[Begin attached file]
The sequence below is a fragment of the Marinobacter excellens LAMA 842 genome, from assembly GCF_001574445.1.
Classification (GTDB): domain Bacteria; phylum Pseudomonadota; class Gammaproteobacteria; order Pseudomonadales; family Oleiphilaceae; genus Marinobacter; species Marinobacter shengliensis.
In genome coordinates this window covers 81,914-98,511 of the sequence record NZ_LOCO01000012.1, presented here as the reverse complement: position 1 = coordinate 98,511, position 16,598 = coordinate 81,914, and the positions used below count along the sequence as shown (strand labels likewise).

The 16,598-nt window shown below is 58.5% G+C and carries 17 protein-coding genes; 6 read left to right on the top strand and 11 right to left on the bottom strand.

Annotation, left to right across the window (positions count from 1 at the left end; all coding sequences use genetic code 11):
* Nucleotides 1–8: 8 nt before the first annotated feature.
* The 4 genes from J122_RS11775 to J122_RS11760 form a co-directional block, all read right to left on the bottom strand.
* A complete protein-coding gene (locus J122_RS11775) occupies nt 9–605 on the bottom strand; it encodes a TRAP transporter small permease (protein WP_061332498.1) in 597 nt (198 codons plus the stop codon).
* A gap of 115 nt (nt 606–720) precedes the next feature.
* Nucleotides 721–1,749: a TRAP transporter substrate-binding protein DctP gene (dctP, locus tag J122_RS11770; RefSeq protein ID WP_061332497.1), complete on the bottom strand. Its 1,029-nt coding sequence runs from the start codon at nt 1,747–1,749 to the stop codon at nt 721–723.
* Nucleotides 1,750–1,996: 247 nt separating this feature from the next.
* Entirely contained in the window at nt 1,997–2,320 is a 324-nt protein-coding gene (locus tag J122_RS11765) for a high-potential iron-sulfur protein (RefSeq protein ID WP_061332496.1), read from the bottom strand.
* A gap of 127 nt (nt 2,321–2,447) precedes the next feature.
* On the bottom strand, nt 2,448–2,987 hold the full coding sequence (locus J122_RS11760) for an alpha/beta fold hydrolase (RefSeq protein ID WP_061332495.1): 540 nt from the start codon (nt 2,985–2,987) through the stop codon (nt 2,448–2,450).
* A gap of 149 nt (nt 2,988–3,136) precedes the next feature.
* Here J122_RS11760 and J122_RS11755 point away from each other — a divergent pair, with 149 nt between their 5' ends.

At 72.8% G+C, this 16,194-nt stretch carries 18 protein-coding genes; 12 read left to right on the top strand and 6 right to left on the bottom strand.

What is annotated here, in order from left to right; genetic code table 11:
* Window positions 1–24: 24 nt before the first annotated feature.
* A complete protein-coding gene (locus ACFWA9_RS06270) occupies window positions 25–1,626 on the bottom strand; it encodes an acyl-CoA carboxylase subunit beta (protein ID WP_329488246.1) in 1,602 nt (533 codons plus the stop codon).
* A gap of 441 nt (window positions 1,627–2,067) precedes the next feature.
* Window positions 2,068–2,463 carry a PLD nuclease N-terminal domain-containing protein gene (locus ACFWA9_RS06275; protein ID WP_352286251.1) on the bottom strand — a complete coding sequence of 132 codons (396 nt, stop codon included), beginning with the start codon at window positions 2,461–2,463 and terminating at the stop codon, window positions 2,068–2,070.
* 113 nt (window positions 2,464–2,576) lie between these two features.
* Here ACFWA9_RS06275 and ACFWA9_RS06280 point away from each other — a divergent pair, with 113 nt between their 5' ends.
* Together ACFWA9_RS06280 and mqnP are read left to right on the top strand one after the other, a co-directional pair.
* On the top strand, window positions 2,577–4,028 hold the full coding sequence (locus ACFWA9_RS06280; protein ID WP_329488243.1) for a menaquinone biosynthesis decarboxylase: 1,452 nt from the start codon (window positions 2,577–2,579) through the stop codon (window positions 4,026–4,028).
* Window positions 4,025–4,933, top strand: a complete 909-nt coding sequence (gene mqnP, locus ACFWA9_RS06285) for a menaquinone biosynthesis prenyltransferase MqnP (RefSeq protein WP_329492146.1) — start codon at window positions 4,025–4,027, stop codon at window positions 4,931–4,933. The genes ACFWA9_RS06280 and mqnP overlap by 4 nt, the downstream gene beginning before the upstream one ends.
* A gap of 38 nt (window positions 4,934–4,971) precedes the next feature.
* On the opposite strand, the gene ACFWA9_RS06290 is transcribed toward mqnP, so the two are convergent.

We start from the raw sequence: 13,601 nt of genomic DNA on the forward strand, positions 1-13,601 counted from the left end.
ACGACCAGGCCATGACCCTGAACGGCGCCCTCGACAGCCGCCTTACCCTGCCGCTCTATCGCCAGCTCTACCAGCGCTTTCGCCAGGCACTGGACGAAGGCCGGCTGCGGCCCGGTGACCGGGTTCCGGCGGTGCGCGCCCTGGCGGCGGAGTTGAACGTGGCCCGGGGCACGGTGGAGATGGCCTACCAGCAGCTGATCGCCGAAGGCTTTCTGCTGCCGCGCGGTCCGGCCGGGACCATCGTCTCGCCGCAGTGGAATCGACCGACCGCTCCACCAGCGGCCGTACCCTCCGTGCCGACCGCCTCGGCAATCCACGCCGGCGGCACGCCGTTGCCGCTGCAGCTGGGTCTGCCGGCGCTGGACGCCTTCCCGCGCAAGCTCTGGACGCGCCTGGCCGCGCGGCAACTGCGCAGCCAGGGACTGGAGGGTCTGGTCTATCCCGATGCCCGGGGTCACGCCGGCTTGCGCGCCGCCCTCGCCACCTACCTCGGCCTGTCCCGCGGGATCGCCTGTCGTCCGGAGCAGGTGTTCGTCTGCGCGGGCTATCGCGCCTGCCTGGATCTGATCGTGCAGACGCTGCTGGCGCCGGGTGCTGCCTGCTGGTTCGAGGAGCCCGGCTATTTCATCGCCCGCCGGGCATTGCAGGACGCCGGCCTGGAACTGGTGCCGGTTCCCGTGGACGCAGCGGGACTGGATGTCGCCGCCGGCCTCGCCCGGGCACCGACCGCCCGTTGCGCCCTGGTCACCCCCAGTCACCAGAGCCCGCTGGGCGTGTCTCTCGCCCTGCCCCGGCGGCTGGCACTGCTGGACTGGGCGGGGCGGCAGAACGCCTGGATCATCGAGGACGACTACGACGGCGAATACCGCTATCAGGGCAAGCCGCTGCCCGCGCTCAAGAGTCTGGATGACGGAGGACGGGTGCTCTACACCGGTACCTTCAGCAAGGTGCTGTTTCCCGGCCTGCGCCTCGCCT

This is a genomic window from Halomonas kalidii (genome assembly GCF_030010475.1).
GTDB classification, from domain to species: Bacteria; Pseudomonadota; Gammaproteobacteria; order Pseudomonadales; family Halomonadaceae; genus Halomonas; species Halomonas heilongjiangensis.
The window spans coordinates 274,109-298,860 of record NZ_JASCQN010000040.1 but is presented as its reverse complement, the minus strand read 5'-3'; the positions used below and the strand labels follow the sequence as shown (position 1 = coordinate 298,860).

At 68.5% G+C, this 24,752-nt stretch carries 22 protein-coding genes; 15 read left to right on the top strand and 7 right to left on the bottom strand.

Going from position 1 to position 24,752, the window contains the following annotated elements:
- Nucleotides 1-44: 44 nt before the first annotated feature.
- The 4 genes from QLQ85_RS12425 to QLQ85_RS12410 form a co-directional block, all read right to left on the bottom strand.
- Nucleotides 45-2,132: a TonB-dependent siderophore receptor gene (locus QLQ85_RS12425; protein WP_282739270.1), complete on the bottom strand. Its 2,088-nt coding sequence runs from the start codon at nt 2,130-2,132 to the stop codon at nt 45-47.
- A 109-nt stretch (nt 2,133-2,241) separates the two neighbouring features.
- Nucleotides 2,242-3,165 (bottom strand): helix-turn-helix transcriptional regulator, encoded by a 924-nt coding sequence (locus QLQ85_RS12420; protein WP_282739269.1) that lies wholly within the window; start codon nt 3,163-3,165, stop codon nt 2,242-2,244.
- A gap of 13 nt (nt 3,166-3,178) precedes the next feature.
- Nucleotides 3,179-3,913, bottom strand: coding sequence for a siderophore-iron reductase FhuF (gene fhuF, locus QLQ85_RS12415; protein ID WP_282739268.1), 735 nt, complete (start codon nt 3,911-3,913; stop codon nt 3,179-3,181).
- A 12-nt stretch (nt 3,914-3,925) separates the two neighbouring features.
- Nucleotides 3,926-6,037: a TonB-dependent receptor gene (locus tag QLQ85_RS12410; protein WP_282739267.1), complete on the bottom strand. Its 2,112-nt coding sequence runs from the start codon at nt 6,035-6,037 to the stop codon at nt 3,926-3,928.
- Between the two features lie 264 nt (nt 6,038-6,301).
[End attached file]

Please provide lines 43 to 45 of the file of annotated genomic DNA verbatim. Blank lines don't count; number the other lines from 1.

- Nucleotides 3,179-3,913, bottom strand: coding sequence for a siderophore-iron reductase FhuF (gene fhuF, locus QLQ85_RS12415; protein ID WP_282739268.1), 735 nt, complete (start codon nt 3,911-3,913; stop codon nt 3,179-3,181).
- A 12-nt stretch (nt 3,914-3,925) separates the two neighbouring features.
- Nucleotides 3,926-6,037: a TonB-dependent receptor gene (locus tag QLQ85_RS12410; protein WP_282739267.1), complete on the bottom strand. Its 2,112-nt coding sequence runs from the start codon at nt 6,035-6,037 to the stop codon at nt 3,926-3,928.